One faction doesn’t care. The two Pointer brothers, Leonid and Yuri, aren’t as power-hungry as their father. He feared this and sent a servant genetically-engineered to have unquestionable loyalty to him. This man, Anderson, strong-arms Leonid into wresting control from the democratic council he set up and instituting martial law. What follows is a chilling flirtation with the type of oppressive totalitarian government that manifested in the middle of the twentieth century. Haley doesn’t spend too much time in this mode—he keeps the pace moving pretty swiftly—just long enough to establish that tone before moving on to the next stage of the colony’s development.
Some of those humans have to live with their guilt. Dariusz is the saboteur, sympathetic because he is motivated out of love for his son and ignorant of the true motives of his employer. When he discovers that his actions have caused the deaths of so many people, he is nearly incapacitated by grief. He only stays around long enough to receive the retrovirus that will allow him to digest the planet’s indigenous vegetation. Then, he strikes off on self-imposed exile, determined to find the ship’s Systems Core and return it before turning himself in for sentencing and probable execution.
Meanwhile, the sophisticated technology rebels. Somewhere along the way, we realized that electronic computers just don’t cut it, and we started building robots with organic brains in jars. Unfortunately, this causes no end of problems. So the colonists have to start falling back on older technology and means of production, as symbolized by Sand’s enthusiastic rediscovery of how to do heavier-than-air flight from scratch. Part of this is a commentary on how dependent we’ve become on technology. Part of this is a demonstration of the stupidity of making all our technology too complex (complexity breeds failure modes). But mostly, I think, Haley demonstrates the versatility of humankind.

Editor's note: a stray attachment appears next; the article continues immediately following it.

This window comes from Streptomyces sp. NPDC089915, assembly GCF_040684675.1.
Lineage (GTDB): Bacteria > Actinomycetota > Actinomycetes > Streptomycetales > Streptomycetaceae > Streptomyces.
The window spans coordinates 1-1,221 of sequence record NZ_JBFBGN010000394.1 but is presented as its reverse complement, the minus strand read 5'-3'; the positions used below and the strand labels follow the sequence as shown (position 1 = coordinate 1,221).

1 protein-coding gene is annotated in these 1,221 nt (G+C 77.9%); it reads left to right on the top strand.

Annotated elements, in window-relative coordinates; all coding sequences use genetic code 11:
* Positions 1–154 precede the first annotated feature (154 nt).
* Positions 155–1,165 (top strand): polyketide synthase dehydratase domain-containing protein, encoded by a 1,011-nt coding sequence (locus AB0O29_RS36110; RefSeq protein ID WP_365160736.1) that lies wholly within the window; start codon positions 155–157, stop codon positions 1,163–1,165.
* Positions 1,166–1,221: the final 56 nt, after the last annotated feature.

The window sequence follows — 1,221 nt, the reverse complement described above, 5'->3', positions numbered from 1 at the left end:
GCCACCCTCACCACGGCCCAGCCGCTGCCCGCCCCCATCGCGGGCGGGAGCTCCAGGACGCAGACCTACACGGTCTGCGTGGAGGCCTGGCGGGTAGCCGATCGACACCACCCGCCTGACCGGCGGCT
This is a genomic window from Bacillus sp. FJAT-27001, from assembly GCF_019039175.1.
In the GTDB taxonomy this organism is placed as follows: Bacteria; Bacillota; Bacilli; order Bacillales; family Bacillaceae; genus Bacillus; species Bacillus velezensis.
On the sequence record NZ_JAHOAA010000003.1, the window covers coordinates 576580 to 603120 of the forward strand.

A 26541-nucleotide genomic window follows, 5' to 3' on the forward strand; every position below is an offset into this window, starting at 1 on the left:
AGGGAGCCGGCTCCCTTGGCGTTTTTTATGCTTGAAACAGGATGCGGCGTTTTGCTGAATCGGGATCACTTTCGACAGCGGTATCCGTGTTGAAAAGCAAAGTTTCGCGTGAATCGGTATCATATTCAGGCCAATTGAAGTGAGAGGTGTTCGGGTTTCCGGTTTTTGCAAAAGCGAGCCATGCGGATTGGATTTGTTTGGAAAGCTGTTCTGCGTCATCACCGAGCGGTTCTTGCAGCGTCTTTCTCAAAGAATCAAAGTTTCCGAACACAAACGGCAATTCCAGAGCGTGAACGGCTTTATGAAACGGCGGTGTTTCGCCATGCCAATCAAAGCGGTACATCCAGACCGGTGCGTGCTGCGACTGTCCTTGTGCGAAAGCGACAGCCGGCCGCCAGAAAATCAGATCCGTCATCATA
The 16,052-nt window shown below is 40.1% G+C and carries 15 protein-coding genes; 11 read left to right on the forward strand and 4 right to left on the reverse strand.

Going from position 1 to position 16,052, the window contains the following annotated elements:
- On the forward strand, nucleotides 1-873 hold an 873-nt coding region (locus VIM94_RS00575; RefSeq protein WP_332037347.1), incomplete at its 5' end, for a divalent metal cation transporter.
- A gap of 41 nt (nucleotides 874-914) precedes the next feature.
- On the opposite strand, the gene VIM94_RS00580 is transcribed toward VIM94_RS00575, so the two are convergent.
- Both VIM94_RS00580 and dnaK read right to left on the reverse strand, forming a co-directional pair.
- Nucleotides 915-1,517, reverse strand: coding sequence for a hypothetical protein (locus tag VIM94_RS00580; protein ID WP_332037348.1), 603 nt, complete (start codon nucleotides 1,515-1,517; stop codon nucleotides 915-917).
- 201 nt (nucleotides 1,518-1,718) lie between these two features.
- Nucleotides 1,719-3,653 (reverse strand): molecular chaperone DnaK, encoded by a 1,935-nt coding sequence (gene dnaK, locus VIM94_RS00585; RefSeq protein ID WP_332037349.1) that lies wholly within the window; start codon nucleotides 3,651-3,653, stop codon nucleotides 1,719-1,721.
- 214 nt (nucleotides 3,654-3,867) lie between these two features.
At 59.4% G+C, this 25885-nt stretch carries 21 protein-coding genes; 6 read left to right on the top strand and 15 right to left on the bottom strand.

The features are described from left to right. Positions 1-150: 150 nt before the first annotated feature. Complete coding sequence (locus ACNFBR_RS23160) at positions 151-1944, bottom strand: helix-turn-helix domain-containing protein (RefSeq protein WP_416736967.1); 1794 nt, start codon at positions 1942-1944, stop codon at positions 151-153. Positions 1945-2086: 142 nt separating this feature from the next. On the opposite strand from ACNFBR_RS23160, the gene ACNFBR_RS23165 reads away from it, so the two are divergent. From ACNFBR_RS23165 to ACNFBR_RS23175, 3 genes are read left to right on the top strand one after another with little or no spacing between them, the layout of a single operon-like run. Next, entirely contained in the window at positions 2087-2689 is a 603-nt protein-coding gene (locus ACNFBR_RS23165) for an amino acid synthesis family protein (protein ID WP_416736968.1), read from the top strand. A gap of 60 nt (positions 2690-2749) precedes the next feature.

For Crash might be dark at times, but it is ultimately an optimistic vision of the future. It might have shadowy artificial intelligence presences, but it is ultimately about the ability for humanity to survive. It might present us with a dismal vision of Earth’s future and a dark opinion of how much power corrupts, but it is ultimately a story of hope and resilience and essential decency winning out over fear. It’s about how much we repeat the same mistakes, over and over, despite what we have learned—but how we swear, every time, we will do better.
So next time, let’s do better already.
With Crash, Haley showed me he can do more than write mystery novels. This is a multi-layered story with several key protagonists. His vision of the future is, if not well fleshed-out, then defined well enough for me to fill in the gaps myself. I was hooked while I was reading, and I was sad when it was over. But I also like that it is a standalone story without a sequel hanging over its head. I can breathe when I get to the ending.